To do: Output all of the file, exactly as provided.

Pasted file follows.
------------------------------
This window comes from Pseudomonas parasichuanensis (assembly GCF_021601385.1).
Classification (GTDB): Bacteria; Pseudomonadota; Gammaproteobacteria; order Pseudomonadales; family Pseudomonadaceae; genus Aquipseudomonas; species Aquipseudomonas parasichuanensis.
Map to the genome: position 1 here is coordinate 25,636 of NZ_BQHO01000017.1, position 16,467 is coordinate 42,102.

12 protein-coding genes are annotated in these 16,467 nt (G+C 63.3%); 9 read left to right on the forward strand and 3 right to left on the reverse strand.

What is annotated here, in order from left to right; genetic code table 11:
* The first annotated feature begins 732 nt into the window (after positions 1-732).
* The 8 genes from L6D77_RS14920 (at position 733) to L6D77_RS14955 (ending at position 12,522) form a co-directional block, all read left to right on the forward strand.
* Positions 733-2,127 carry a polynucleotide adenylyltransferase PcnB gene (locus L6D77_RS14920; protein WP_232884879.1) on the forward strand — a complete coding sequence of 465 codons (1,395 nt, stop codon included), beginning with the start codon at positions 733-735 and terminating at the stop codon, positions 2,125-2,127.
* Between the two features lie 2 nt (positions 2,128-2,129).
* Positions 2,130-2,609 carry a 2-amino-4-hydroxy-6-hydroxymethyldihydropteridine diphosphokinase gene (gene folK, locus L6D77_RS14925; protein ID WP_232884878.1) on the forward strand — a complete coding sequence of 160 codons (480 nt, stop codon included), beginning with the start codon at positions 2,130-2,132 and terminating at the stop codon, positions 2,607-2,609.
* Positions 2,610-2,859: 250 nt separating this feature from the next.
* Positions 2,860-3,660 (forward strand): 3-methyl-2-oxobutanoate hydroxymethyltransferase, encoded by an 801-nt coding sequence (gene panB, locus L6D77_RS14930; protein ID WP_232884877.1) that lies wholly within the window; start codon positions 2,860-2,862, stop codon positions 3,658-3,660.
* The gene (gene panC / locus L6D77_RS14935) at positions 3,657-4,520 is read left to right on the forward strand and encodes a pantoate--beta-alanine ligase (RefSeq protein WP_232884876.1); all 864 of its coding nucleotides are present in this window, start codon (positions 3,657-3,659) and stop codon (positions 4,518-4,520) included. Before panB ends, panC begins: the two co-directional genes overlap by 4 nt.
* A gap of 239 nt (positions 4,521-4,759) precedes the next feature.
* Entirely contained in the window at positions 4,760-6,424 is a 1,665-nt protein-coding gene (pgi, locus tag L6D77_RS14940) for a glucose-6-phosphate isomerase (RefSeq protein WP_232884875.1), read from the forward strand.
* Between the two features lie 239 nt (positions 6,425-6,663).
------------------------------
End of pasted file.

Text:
This window comes from Pseudomonas parasichuanensis (assembly GCF_021601385.1).
Classification (GTDB): Bacteria; Pseudomonadota; Gammaproteobacteria; order Pseudomonadales; family Pseudomonadaceae; genus Aquipseudomonas; species Aquipseudomonas parasichuanensis.
Map to the genome: position 1 here is coordinate 25,636 of NZ_BQHO01000017.1, position 16,467 is coordinate 42,102.

12 protein-coding genes are annotated in these 16,467 nt (G+C 63.3%); 9 read left to right on the forward strand and 3 right to left on the reverse strand.

What is annotated here, in order from left to right; genetic code table 11:
* The first annotated feature begins 732 nt into the window (after positions 1-732).
* The 8 genes from L6D77_RS14920 (at position 733) to L6D77_RS14955 (ending at position 12,522) form a co-directional block, all read left to right on the forward strand.
* Positions 733-2,127 carry a polynucleotide adenylyltransferase PcnB gene (locus L6D77_RS14920; protein WP_232884879.1) on the forward strand — a complete coding sequence of 465 codons (1,395 nt, stop codon included), beginning with the start codon at positions 733-735 and terminating at the stop codon, positions 2,125-2,127.
* Between the two features lie 2 nt (positions 2,128-2,129).
* Positions 2,130-2,609 carry a 2-amino-4-hydroxy-6-hydroxymethyldihydropteridine diphosphokinase gene (gene folK, locus L6D77_RS14925; protein ID WP_232884878.1) on the forward strand — a complete coding sequence of 160 codons (480 nt, stop codon included), beginning with the start codon at positions 2,130-2,132 and terminating at the stop codon, positions 2,607-2,609.
* Positions 2,610-2,859: 250 nt separating this feature from the next.
* Positions 2,860-3,660 (forward strand): 3-methyl-2-oxobutanoate hydroxymethyltransferase, encoded by an 801-nt coding sequence (gene panB, locus L6D77_RS14930; protein ID WP_232884877.1) that lies wholly within the window; start codon positions 2,860-2,862, stop codon positions 3,658-3,660.
* The gene (gene panC / locus L6D77_RS14935) at positions 3,657-4,520 is read left to right on the forward strand and encodes a pantoate--beta-alanine ligase (RefSeq protein WP_232884876.1); all 864 of its coding nucleotides are present in this window, start codon (positions 3,657-3,659) and stop codon (positions 4,518-4,520) included. Before panB ends, panC begins: the two co-directional genes overlap by 4 nt.
* A gap of 239 nt (positions 4,521-4,759) precedes the next feature.
* Entirely contained in the window at positions 4,760-6,424 is a 1,665-nt protein-coding gene (pgi, locus tag L6D77_RS14940) for a glucose-6-phosphate isomerase (RefSeq protein WP_232884875.1), read from the forward strand.
* Between the two features lie 239 nt (positions 6,425-6,663).